Positive reinforcement is the best behavioral tool, and especially powerful when it comes from a parent. Look for opportunities throughout the day to praise your child. Keep praise immediate and enthusiastic, and specify the exact behavior you’re commending.

Reinforce praise with tokens
This works especially well with young children. Tokens can be anything tangible and easily recorded — stars on a chart, coins in a jar — and should be awarded promptly for good behavior. Once a certain number of tokens are amassed, the child earns a predetermined reward, such as a video game, a sleepover at a friend’s house, or a trip to the movies.

Don’t ask, tell
Don’t start your requests with “Would you mind?”, or finish them with “O.K.?” Instead, make directives clear and succinct: “I notice your coat is on the floor. I’d like you to pick it up.”

Insist that your child make eye contact with you when you speak to him or her
That way, you prevent your kid from ignoring you, while reinforcing what you’re trying to communicate. “This can be done with humor,” says child psychologist Douglas Riley. “I use the phrase, ‘Give me your eyeballs.'”

Let your children know (politely) that they’re not your equals
“I urge parents to make it clear that they own everything in their home,” says Riley. “Kids are often outraged to discover this. But they need to know that you’re in charge, and that access to all the nice things in life, like the phone, TV, and computer, has to be earned by showing positive behavior and a good attitude.”

Set up and explain consequences for misbehavior ahead of time
These consequences should involve taking away privileges, such as access to the TV, playtime with friends, or another favorite activity. Particularly bad conduct, such as hitting or other physical violence should result in an extended time-out (30 minutes for children over 8, an hour for adolescents), in an isolated room, where the child is instructed to think about his or her behavior.

Stick to the consequences, no matter what.
“If your child hits a sibling five times and gets punished for it only three times, he knows he’s got a 40 percent chance of getting away with that behavior,” says psychiatrist Larry Silver, M.D. “A parent has to be 100 percent consistent in addressing bad behavior. Otherwise, the behavior may persist or even get worse.”


You can purchase the Ticket Store Game at http://www.ticketstoregame.com/BuyNow.aspx

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Avoiding the Melt Down-Using Self Control

Experiencing a child melt down in a public place or even in your home can be a very frustrating experience. Your self control can actually lead to your child’s self control. If you do not act out of impulse to your child’s melt down, but try a more reasoned approach, you will have a much better chance of getting the melt down under control.

The process can be difficult, but can bring back real rewards for the parents in the form of good behavior. For example, if you tell your child you are not serving dessert until after dinner, and the child cries and whines and has a tantrum, if you exercise self control by not giving in, your child will learn that the temper tantrum will not give him the result he wants, and he may actually lose dessert altogether. The learned behavior will be that it is better to wait for dessert than to melt down.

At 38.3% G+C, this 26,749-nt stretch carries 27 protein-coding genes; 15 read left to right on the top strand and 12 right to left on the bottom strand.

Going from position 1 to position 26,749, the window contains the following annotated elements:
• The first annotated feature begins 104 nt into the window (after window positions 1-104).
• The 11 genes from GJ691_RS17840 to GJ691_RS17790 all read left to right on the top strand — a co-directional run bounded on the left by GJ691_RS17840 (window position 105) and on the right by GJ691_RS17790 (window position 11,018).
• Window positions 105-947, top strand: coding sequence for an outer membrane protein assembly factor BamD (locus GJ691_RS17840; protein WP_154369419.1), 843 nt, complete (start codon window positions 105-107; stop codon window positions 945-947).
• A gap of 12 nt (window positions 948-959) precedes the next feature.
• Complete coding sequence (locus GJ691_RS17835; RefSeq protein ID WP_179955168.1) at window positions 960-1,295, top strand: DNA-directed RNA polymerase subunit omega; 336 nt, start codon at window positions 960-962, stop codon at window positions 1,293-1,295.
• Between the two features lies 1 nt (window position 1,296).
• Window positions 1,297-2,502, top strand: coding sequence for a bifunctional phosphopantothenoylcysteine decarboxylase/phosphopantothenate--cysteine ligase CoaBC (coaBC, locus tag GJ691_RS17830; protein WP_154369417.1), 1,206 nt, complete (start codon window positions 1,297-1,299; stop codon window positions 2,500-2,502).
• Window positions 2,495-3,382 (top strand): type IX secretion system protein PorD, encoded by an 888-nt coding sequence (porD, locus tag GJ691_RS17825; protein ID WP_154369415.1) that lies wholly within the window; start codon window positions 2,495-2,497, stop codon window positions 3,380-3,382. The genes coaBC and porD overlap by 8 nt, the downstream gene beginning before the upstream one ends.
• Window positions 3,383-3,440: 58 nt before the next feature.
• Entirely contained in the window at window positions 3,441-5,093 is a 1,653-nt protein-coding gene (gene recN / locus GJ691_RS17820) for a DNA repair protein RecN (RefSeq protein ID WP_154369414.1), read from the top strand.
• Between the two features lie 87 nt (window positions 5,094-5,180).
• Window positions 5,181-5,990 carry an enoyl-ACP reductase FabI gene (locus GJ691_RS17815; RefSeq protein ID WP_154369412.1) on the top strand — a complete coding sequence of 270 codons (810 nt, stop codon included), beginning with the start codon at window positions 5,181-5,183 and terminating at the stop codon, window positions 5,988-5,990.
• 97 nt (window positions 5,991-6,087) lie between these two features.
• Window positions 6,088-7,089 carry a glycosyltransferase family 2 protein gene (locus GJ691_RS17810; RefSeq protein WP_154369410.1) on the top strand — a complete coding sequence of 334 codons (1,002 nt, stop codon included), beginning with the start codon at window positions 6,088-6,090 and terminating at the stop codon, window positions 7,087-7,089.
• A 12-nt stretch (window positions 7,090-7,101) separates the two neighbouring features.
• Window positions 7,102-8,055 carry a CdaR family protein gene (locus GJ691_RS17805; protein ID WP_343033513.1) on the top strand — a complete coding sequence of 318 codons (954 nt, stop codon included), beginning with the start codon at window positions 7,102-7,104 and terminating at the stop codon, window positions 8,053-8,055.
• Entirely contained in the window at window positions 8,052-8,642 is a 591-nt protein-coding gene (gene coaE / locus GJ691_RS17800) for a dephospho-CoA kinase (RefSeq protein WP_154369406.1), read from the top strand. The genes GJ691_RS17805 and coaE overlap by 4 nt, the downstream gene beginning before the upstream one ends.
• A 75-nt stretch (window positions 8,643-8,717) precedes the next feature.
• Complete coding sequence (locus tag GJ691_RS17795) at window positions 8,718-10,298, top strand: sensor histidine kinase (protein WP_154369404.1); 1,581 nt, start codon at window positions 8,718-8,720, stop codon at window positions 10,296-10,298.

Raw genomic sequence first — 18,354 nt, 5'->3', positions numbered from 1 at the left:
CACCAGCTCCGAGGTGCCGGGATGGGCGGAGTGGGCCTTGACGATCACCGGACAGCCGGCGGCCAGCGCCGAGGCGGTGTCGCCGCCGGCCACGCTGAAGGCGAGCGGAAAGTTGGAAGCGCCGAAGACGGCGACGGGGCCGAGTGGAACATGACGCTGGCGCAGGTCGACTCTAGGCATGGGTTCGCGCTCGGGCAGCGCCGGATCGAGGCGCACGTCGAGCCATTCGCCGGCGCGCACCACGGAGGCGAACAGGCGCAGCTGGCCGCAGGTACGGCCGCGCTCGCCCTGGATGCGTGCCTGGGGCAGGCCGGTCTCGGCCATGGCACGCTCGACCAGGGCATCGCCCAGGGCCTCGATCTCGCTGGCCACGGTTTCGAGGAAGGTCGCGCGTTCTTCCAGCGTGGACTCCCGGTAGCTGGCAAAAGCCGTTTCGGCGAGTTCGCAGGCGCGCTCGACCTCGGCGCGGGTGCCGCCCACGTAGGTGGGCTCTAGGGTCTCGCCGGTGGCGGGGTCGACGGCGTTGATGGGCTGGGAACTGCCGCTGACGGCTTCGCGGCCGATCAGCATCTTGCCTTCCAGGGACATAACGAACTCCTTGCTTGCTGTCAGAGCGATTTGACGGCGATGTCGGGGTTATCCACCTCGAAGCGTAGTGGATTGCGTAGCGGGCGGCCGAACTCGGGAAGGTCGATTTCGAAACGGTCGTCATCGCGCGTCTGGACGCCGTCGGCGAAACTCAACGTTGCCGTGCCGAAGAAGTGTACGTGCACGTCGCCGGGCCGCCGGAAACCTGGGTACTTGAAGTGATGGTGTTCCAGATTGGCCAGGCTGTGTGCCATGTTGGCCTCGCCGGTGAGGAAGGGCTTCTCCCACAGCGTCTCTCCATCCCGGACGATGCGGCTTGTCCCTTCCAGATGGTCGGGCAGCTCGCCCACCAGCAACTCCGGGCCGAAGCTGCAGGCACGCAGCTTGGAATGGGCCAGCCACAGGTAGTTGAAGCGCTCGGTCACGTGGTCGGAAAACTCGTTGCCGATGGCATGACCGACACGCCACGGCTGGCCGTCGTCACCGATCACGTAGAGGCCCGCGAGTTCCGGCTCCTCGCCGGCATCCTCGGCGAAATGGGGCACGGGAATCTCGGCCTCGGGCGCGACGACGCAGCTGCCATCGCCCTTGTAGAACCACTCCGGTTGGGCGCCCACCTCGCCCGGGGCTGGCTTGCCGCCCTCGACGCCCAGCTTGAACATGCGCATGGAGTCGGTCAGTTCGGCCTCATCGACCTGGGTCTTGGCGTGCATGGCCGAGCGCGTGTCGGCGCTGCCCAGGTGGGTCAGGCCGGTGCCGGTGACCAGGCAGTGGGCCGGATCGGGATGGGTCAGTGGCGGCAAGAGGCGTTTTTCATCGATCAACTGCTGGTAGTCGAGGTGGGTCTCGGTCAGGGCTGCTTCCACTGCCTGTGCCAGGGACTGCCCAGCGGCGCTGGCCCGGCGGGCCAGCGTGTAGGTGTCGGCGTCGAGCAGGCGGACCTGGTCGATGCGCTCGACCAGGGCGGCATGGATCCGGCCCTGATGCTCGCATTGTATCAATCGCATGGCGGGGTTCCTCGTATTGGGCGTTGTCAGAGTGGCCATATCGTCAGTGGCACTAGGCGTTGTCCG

While the Ticket Store Game can help with day to day behavior, here are some age appropriate suggestions for dealing with melt down behavior:

up to 2 year olds: Try to distract them with their favorite toy or activity. As the child gets closer to 2, try a brief time out so that the child will understand the consequences of his actions. Also, praise your child for calming himself. Positive reinforcement can go a long way in getting a message across.

3 to 5 year olds: Continue with the time out, but consider having the time out last until the child has completely calmed down, with no time limit. This will help your child to develop self control, since he will realize that the time out will not stop until he has regained his self control. Again, reinforce the child’s progress and ability to regain control by praise and positive reinforcement.

6 to 9 year olds: As children spend more time in school, they tend to start to understand more about the consequences of their actions. Encourage children in this age group to stop and think about what will happen based on their actions. Help your child to understand that he can walk away from situations that may cause a melt down reaction. And encourage and praise good behavior.

10 to 11 year olds: As children reach this age, they are generally becoming more aware of their feelings and have the ability to think through situations that may cause them to lose control. Help your child to take time to think through a situation before responding to it. They may find that the situation is not as bad as they had initially thought, and as a result, the melt down is avoided.

Teaching a child self control is important since that skill will likely stay with the child for their whole life. Of course, each situation is different for every child, but using these suggestions along with incorporating the day to day concepts of the Ticket Store Game can help your child improve his behavior, and hopefully avoid the melt down!